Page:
If you have concerns about your child returning to school, contact the Special Educational Needs Co-ordinator (SENCO) or Additional Learning Needs Co-ordinator (ALNCO). They should explain what changes they are making to reduce risks.
If your child cannot go to school because they are following clinical or public health advice, talk to the school about what to do next.
Children with SEN and EHCPs
Some schools may do a risk assessment for children with SEN or Education, Health and Care Plans (EHCP). They do not have to do an assessment but should contact you and involve you in plans for returning to school. They should also involve young people over 16 who have EHC plans.
Contact the school by phone or email if they have not contacted you.
Years 7 and above may also need to wear face masks or coverings. It’s up to the school to decide if they will use face masks and where students should wear a mask. For example, in common rooms where students cannot stay 1 metre apart.
Children with certain health conditions will not have to wear a mask.
Organise a call or video call with your child’s SENCO, ALNCO or teachers to talk about returning to school.
If English is not your first language or you use British Sign Language (BSL), ask what support is available for you to arrange a meeting so that you’re comfortable.
You may want to ask:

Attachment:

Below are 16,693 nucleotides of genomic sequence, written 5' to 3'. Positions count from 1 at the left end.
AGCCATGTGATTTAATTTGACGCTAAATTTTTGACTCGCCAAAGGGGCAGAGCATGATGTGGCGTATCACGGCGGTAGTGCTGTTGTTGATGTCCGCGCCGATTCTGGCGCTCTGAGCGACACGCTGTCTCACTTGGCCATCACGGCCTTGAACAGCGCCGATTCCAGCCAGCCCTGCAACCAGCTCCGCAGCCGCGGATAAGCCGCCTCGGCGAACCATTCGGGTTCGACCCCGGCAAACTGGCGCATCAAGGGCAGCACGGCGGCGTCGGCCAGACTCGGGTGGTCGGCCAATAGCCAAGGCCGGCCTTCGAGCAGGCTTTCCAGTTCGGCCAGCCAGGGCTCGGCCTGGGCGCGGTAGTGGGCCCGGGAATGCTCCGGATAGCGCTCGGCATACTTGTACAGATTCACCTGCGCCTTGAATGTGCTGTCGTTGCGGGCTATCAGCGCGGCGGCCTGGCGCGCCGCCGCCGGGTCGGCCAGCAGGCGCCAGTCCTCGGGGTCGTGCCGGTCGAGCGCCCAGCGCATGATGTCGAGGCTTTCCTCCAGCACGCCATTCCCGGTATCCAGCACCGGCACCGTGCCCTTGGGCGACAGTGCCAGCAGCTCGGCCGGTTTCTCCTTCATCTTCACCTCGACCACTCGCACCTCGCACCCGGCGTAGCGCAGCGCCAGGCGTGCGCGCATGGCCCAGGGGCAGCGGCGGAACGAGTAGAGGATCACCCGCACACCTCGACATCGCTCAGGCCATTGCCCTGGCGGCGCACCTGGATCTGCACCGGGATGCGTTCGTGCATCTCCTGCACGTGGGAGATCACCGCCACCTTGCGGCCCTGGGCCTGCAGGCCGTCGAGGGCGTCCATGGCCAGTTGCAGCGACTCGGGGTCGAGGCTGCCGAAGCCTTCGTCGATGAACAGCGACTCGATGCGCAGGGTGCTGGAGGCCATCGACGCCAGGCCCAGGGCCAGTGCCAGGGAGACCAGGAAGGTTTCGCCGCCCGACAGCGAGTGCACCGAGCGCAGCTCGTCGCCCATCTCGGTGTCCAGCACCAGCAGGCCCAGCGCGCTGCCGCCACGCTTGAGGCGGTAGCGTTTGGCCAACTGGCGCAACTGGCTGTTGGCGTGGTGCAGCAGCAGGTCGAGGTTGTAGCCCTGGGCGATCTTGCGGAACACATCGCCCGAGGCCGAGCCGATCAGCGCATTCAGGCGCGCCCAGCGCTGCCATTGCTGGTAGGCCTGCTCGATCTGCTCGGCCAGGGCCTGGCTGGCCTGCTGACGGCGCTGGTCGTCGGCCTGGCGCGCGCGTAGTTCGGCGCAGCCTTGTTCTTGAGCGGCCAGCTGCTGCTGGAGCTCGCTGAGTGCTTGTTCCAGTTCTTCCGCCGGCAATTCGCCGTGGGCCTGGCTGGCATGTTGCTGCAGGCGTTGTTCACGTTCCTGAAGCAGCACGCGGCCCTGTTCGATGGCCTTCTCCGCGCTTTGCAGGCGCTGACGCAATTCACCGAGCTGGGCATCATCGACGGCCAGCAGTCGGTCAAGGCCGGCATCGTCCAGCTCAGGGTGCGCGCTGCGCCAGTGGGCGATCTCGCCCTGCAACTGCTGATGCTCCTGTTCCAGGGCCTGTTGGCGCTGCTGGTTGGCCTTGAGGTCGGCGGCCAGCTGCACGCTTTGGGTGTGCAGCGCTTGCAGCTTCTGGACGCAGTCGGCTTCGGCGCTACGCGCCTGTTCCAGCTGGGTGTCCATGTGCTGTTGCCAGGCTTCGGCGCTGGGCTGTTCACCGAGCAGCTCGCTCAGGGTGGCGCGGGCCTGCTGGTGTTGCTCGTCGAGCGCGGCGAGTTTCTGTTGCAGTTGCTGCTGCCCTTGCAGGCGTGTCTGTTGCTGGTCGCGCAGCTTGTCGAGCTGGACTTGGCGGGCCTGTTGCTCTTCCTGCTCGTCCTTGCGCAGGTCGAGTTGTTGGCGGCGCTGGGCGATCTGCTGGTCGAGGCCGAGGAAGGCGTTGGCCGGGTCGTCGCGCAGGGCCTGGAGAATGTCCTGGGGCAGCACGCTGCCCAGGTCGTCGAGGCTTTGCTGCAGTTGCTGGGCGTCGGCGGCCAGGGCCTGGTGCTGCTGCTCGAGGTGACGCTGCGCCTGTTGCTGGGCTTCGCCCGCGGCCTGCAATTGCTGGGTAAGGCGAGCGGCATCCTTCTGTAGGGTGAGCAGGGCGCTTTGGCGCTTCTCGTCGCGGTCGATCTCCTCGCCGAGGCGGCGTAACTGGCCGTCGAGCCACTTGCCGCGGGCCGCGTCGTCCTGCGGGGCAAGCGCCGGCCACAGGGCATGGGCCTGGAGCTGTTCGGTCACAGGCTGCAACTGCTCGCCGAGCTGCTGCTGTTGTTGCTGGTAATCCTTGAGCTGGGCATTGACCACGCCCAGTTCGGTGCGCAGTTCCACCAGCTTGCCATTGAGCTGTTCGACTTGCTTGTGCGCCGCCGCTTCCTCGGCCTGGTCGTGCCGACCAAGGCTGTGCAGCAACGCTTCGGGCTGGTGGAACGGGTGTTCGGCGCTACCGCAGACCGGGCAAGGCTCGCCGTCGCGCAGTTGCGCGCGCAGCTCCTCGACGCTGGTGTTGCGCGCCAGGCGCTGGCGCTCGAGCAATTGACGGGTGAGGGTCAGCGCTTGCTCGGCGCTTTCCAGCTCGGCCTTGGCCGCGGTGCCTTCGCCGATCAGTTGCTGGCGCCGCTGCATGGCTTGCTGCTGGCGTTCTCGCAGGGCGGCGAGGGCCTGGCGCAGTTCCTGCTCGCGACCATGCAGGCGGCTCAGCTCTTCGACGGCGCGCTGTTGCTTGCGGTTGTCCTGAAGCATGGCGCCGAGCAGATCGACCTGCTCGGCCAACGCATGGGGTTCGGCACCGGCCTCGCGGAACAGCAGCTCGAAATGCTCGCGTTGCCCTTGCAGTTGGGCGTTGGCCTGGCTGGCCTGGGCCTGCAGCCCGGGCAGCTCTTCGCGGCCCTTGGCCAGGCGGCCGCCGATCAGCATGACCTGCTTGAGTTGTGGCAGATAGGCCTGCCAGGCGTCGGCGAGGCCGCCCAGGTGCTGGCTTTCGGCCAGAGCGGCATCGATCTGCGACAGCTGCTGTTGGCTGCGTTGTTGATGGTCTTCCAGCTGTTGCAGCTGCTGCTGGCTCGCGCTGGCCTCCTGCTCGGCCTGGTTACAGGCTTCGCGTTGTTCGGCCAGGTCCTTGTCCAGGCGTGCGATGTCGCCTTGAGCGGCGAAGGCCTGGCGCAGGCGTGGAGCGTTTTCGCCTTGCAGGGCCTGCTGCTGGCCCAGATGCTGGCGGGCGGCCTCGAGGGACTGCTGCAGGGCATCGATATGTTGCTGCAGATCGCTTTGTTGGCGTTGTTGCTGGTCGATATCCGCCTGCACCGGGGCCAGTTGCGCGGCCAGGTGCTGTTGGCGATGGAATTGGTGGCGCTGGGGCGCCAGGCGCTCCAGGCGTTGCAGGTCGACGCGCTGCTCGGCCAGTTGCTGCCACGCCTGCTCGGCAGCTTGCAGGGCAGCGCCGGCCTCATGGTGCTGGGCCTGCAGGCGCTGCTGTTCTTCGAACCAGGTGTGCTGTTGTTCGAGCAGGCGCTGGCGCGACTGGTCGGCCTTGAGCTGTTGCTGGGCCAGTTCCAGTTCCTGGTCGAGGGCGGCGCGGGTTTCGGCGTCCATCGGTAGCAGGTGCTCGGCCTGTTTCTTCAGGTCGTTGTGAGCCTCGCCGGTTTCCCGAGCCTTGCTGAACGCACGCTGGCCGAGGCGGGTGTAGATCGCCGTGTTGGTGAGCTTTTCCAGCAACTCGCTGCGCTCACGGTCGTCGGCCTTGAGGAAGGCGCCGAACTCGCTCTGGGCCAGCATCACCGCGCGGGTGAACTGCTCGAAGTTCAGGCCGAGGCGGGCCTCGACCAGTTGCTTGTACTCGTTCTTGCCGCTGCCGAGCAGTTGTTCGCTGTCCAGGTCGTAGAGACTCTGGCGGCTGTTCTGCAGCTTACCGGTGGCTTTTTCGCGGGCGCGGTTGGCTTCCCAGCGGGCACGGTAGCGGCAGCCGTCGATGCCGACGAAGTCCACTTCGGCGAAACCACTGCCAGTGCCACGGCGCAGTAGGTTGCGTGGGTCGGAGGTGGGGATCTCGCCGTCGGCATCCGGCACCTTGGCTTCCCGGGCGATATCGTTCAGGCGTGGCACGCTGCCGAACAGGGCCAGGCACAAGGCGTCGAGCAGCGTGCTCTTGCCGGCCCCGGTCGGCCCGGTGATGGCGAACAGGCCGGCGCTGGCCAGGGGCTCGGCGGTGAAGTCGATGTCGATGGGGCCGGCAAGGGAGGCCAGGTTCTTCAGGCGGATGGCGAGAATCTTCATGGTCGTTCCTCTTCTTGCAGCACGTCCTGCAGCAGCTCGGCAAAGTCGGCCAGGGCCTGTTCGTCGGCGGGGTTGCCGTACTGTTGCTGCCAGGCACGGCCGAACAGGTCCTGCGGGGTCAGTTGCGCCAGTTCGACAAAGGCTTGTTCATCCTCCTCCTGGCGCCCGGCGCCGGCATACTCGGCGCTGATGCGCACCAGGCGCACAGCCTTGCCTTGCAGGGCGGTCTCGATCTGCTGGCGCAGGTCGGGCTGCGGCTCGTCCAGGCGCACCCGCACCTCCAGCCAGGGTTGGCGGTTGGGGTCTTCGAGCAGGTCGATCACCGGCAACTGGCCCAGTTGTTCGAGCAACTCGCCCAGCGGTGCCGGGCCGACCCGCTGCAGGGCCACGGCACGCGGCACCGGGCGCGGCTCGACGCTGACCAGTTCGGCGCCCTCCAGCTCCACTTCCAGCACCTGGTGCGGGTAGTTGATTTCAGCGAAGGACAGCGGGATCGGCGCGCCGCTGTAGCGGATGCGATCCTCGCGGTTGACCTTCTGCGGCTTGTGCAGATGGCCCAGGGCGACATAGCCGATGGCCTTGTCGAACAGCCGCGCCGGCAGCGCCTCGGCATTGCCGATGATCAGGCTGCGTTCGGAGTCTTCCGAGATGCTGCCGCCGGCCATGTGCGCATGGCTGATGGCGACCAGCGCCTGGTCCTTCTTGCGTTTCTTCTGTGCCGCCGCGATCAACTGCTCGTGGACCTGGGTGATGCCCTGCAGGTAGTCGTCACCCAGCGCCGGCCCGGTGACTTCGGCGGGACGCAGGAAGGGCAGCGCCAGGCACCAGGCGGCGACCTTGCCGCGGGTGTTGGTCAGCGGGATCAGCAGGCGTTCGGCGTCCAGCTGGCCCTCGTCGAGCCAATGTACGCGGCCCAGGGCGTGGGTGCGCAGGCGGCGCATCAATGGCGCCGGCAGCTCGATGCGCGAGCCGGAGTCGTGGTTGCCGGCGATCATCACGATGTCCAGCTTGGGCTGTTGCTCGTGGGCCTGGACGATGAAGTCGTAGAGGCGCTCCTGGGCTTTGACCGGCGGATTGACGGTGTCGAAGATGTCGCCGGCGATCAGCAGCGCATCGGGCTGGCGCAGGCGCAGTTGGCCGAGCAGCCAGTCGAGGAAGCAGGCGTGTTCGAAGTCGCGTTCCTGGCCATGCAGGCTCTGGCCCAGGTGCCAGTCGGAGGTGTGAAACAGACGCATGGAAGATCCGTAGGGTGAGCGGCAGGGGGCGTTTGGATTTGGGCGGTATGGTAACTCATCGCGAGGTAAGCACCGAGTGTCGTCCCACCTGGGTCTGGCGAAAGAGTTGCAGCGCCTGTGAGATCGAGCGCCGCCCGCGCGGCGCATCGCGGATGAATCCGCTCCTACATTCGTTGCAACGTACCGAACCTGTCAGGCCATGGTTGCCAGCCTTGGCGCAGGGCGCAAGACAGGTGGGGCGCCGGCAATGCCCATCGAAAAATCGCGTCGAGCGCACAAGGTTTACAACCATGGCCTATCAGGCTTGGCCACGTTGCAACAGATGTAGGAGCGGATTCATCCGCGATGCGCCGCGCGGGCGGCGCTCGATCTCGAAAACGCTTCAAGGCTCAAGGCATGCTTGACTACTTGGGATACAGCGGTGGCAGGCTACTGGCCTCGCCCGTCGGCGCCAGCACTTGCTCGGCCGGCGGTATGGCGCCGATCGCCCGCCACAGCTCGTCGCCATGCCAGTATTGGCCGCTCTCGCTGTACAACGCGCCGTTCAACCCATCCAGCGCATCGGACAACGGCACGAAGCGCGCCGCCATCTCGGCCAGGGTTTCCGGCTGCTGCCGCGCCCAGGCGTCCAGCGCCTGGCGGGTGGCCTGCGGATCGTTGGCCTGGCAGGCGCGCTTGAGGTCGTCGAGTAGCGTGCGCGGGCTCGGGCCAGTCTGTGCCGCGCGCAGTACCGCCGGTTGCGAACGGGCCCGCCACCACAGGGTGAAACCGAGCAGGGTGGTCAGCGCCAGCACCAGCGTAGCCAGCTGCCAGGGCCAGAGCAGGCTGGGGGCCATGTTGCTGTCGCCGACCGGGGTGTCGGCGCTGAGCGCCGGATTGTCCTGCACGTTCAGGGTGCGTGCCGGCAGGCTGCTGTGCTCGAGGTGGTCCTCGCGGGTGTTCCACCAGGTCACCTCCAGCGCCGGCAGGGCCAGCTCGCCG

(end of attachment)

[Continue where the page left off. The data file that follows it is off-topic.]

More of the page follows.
what safety measures will be in place, like face masks and social distancing
which staff will work with your child and how they can get to know them before returning
if transport will be available, for example if your child usually takes the school bus
what other changes your child should expect
what you can do to prepare your child for returning to school
You could also share any concerns you have, like:
changes to your child’s routine
your child falling behind or feeling unprepared for the new school year
their transition to a new school
not enough educational support when they return
how they’ll socialise safely with other children
how the situation will affect their wellbeing and the rest of your family
If you have a difficult relationship with the school, try to keep the focus on your child’s wellbeing. Say that you’d like to work with them to make sure your child can return smoothly. For example, you could keep a diary to show how your child is coping at the moment.
If your child is older, ask if they want to be on the call with you. Let the school know if they do, and if they have specific worries or triggers at the moment.
If your child is moving to a different school, try to organise a video call with staff from both. Ask what the schools are doing if they can no longer offer transition days to students.
No one knows your child and how they respond to change better than you. Once you know what the changes are, it can help to share these with your child so they know what to expect. You could try a few different ways, depending on your child's needs. For example:
use drawings to show them how their classroom may look
show them photos of new staff
show them handwashing, social distancing and other safety measures
show them face masks and gloves so they’re familiar with them
tell them about their new routine or create a visual timetable, including what time they’ll get up, how they’ll get to school, lunch time and returning home
ask them about any worries they have if they’re anxious about returning
If you have an older child, they may have different concerns about their return to school. For example, pressure from friends to break social distancing rules. Ask them about their worries and reassure them that you’ll help them adapt as things change.